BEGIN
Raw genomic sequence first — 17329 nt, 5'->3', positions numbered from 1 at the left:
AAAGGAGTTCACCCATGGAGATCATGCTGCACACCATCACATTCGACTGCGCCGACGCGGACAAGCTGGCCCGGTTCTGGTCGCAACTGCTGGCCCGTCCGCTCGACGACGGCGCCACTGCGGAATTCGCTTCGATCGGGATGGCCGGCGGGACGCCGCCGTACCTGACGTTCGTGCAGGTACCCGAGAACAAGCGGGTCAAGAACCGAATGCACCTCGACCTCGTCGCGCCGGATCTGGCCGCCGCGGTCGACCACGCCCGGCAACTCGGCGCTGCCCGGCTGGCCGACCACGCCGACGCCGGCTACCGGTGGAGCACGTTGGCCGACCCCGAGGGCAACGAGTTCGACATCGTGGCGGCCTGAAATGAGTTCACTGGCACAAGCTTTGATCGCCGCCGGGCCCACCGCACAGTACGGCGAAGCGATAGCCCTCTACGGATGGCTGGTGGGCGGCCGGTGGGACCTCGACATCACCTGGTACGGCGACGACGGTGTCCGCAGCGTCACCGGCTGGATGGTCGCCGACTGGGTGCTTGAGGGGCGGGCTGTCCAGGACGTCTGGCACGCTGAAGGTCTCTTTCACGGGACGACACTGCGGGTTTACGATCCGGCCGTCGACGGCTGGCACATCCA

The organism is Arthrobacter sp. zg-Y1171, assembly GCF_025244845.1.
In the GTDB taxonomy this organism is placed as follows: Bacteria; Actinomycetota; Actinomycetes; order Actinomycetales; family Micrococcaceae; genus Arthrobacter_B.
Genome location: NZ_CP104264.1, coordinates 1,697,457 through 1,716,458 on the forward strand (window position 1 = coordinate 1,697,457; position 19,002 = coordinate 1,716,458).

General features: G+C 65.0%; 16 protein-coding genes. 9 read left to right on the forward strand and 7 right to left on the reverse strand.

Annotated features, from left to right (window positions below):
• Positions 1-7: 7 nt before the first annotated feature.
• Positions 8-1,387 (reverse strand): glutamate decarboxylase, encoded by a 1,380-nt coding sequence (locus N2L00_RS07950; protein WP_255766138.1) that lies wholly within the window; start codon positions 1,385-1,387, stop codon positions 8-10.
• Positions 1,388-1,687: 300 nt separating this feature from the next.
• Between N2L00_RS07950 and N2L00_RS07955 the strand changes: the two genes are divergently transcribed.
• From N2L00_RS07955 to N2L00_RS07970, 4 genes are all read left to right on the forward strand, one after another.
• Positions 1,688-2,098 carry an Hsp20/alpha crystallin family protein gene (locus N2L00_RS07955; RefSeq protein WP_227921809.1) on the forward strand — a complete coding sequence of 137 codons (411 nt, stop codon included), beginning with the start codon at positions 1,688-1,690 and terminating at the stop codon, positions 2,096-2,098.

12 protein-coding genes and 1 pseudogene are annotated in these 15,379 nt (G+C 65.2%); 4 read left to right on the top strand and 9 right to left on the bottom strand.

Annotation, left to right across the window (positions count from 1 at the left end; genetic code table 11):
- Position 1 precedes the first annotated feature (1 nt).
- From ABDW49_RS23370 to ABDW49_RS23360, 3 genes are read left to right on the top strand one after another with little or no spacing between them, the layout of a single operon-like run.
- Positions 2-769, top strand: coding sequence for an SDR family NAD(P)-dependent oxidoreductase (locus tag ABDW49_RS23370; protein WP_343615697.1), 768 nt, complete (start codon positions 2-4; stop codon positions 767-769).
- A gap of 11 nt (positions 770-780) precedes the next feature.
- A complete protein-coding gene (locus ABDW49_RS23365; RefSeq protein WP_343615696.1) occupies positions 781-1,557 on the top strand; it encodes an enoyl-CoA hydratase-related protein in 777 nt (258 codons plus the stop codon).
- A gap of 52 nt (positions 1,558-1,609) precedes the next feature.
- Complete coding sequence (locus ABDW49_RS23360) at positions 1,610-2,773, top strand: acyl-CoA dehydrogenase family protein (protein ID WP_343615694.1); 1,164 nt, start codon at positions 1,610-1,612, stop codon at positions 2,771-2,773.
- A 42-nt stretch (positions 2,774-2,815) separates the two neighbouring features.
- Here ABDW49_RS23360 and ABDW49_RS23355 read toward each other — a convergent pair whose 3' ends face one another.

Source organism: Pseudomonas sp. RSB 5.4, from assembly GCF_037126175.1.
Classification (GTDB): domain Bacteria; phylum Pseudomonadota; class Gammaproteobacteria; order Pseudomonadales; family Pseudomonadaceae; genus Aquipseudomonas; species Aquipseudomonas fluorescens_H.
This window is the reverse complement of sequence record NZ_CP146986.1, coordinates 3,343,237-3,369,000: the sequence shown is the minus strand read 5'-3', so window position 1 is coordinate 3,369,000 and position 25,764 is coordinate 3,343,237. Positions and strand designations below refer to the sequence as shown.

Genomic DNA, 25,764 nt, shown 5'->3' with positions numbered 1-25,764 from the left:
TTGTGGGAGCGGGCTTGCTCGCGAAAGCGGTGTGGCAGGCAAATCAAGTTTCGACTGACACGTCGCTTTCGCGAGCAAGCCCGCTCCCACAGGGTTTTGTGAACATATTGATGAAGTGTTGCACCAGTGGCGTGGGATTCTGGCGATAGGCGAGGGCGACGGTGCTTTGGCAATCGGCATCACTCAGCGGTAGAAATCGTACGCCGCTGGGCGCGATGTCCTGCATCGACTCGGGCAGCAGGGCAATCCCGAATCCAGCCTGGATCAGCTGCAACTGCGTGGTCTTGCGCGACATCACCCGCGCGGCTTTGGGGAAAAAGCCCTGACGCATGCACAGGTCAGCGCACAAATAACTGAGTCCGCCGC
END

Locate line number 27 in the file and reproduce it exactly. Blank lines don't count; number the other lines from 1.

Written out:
This window is the reverse complement of sequence record NZ_CP146986.1, coordinates 3,343,237-3,369,000: the sequence shown is the minus strand read 5'-3', so window position 1 is coordinate 3,369,000 and position 25,764 is coordinate 3,343,237. Positions and strand designations below refer to the sequence as shown.